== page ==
The Journey of the Monkey King
(西遊記), an instrumental presentation of elements taken from the classic Chinese vernacular novel Journey to the West (西遊記) by the Chai Found Music Workshop (采風樂坊) premiered Saturday night to an excited house at the National Theater.
The first half of the program more than fulfilled those expectations, but the second half proved profoundly disappointing as the performance lost its direction and the presentation got bogged down in unnecessary multimedia effects.
But first things first: Sections of the production, including almost all the first half, and brief moments of the second, were utterly riveting for their innovative use of Chinese traditional instruments to create a contemporary musical score that was still clearly rooted in an East Asian tradition. The use of musicians as dramatic performers was also largely successful, providing a visual highlighting of the narrative elements within the music. This was particularly true of dancer and acrobat Chen Hsin-ho (陳星合), whose guest performance with the ensemble was unforgettable.
In the first movement, in which the monkey king begins to gradually develop his magical powers, Chen used his juggling skills to make a glass ball float in his hands, which under carefully placed lights, had a magical effect and was the perfect metaphor for the mysterious process of developing an inner magical power. This was integrated particularly well with a layered and insistent minimalist background created by pipa (琵琶) and guzheng (古箏).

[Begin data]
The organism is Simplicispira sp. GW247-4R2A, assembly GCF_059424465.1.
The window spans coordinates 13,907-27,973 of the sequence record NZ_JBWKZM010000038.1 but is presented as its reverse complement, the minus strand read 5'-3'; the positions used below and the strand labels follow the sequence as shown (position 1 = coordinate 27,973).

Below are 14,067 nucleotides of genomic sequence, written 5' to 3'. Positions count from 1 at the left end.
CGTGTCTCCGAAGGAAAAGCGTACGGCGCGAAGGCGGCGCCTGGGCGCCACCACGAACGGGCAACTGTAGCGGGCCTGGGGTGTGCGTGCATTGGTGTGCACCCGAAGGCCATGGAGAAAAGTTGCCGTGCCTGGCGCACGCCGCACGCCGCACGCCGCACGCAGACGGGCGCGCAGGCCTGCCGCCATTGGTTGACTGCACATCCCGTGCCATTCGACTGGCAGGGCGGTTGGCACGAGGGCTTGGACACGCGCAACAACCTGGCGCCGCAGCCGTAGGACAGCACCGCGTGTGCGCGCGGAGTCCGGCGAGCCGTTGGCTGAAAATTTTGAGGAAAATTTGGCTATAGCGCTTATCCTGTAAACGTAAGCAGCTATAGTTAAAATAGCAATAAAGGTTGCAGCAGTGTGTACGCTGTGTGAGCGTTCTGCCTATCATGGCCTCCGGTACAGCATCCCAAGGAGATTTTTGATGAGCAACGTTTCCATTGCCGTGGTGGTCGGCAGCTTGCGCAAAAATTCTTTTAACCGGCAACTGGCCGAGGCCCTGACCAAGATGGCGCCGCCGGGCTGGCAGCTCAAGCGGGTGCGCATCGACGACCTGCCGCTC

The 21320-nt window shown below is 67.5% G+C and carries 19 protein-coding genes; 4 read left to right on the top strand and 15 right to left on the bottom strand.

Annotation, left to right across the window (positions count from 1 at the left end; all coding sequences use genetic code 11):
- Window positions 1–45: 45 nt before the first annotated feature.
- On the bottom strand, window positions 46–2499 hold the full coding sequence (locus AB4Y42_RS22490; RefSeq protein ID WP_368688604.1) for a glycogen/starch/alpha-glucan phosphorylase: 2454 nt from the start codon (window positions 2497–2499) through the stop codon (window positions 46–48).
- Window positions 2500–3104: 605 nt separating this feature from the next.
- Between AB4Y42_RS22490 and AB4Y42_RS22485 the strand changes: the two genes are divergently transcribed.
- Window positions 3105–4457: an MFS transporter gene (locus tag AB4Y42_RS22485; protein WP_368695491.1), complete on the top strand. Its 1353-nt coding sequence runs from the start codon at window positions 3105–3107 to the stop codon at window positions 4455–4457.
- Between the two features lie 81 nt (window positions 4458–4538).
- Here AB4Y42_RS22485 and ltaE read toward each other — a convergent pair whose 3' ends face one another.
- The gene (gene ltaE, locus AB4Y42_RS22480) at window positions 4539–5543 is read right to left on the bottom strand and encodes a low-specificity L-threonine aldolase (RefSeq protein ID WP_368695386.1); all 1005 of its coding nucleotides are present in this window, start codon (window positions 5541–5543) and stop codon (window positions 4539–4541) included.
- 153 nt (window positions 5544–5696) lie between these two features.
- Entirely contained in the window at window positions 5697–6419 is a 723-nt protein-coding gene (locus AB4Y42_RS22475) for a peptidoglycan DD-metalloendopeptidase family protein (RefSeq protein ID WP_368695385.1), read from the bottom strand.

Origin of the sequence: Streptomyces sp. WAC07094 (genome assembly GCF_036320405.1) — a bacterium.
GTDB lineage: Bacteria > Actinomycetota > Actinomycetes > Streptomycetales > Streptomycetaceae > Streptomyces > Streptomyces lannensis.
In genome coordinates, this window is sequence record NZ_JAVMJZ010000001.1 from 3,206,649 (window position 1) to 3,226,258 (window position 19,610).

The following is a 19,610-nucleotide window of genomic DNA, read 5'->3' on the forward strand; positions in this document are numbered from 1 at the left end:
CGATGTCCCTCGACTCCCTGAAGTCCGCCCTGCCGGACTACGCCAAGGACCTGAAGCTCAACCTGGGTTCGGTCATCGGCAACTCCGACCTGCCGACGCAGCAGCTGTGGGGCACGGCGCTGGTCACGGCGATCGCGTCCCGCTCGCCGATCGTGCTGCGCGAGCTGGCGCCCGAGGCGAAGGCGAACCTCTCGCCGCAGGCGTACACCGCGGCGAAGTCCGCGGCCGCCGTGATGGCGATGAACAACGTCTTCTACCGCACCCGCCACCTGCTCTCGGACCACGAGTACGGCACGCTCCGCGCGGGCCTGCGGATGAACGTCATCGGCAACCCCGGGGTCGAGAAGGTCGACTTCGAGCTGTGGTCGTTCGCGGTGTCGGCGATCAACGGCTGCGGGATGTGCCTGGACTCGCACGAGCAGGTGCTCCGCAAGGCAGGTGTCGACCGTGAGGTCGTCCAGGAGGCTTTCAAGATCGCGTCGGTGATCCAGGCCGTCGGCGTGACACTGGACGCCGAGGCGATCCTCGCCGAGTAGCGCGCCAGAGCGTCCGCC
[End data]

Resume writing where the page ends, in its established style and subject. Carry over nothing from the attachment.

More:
Huang Cheng-ming’s (黃正銘) score shifted gears effortlessly from fairly conventional Chinese orchestral music to unusual and evocative sounds that picked up ideas for Central Asia and gypsy music, as well as Western contemporary music.
In the first half of the program, which takes the monkey king from the discovery of his magical powers to the chaos that he creates as a result, there is a relatively cohesive narrative structure, grounding the abstractions rendered by the music and limned out through the movements of the performers. Though professional musicians rather than dancers, these movements had been well honed, though a sequence in which bamboo poles were used as props as well as musical instruments might have been better served with professional opera performers whose movements would have had greater self-assurance.
With the second half, Huang abandons the narrative and embarks on an exploration of purely abstract elements of the monkey king’s personality. Movements such as the sixth, titled Joking, and the eighth, titled Human Feeling, left me uncertain where the story had got to. It had in fact more or less disappeared into thin air.
Musically, the second half was less interesting than the first, and the multimedia projections which had been a distraction in the first half, became seriously annoying in the second. The stage set, costumes and make up were simple but effective, yet it seemed that the director was unsure that these would be enough. He incorporated photographs, video of the performers in rehearsal and cartoon images that muddied the overall visual effect. The lack of cohesion of the multimedia element, and its conspicuous lack of real creativity, detracted from the generally high level of professionalism on display.
There was plenty that was good in The Journey of the Monkey King, and much of what was bad could have easily not been. The weak second half was a huge disappointment, for what started out looking like one of the most innovative musical productions by a local troupe this year petered out, becoming lost and aimless, uncertain where it was going and unsure whether it had arrived.